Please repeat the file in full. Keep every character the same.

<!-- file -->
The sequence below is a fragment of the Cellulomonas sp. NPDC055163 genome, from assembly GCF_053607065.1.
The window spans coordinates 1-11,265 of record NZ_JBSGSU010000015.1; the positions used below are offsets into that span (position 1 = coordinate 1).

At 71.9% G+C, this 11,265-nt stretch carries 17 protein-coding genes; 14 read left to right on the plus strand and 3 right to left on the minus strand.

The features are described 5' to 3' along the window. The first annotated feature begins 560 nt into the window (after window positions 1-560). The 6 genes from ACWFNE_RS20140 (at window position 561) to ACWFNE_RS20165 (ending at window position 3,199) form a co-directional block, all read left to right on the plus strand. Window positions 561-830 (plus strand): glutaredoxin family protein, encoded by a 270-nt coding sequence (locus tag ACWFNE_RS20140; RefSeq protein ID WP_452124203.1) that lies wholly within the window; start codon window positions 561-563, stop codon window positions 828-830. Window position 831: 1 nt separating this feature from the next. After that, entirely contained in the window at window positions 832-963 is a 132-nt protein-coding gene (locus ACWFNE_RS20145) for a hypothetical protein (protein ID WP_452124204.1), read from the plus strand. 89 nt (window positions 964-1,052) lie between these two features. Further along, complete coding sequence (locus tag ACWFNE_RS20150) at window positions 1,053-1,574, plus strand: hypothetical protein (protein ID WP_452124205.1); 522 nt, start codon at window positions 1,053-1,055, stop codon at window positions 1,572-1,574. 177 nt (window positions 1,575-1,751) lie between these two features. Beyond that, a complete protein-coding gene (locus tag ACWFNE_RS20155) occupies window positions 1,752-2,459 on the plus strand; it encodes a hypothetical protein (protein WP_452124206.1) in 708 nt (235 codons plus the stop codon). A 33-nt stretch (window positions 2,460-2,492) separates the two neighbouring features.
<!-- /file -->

The sequence below is a fragment of the Cellulomonas sp. NPDC055163 genome, from assembly GCF_053607065.1.
The window spans coordinates 1-11,265 of record NZ_JBSGSU010000015.1; the positions used below are offsets into that span (position 1 = coordinate 1).

At 71.9% G+C, this 11,265-nt stretch carries 17 protein-coding genes; 14 read left to right on the plus strand and 3 right to left on the minus strand.

The features are described 5' to 3' along the window. The first annotated feature begins 560 nt into the window (after window positions 1-560). The 6 genes from ACWFNE_RS20140 (at window position 561) to ACWFNE_RS20165 (ending at window position 3,199) form a co-directional block, all read left to right on the plus strand. Window positions 561-830 (plus strand): glutaredoxin family protein, encoded by a 270-nt coding sequence (locus tag ACWFNE_RS20140; RefSeq protein ID WP_452124203.1) that lies wholly within the window; start codon window positions 561-563, stop codon window positions 828-830. Window position 831: 1 nt separating this feature from the next. After that, entirely contained in the window at window positions 832-963 is a 132-nt protein-coding gene (locus ACWFNE_RS20145) for a hypothetical protein (protein ID WP_452124204.1), read from the plus strand. 89 nt (window positions 964-1,052) lie between these two features. Further along, complete coding sequence (locus tag ACWFNE_RS20150) at window positions 1,053-1,574, plus strand: hypothetical protein (protein ID WP_452124205.1); 522 nt, start codon at window positions 1,053-1,055, stop codon at window positions 1,572-1,574. 177 nt (window positions 1,575-1,751) lie between these two features. Beyond that, a complete protein-coding gene (locus tag ACWFNE_RS20155) occupies window positions 1,752-2,459 on the plus strand; it encodes a hypothetical protein (protein WP_452124206.1) in 708 nt (235 codons plus the stop codon). A 33-nt stretch (window positions 2,460-2,492) separates the two neighbouring features.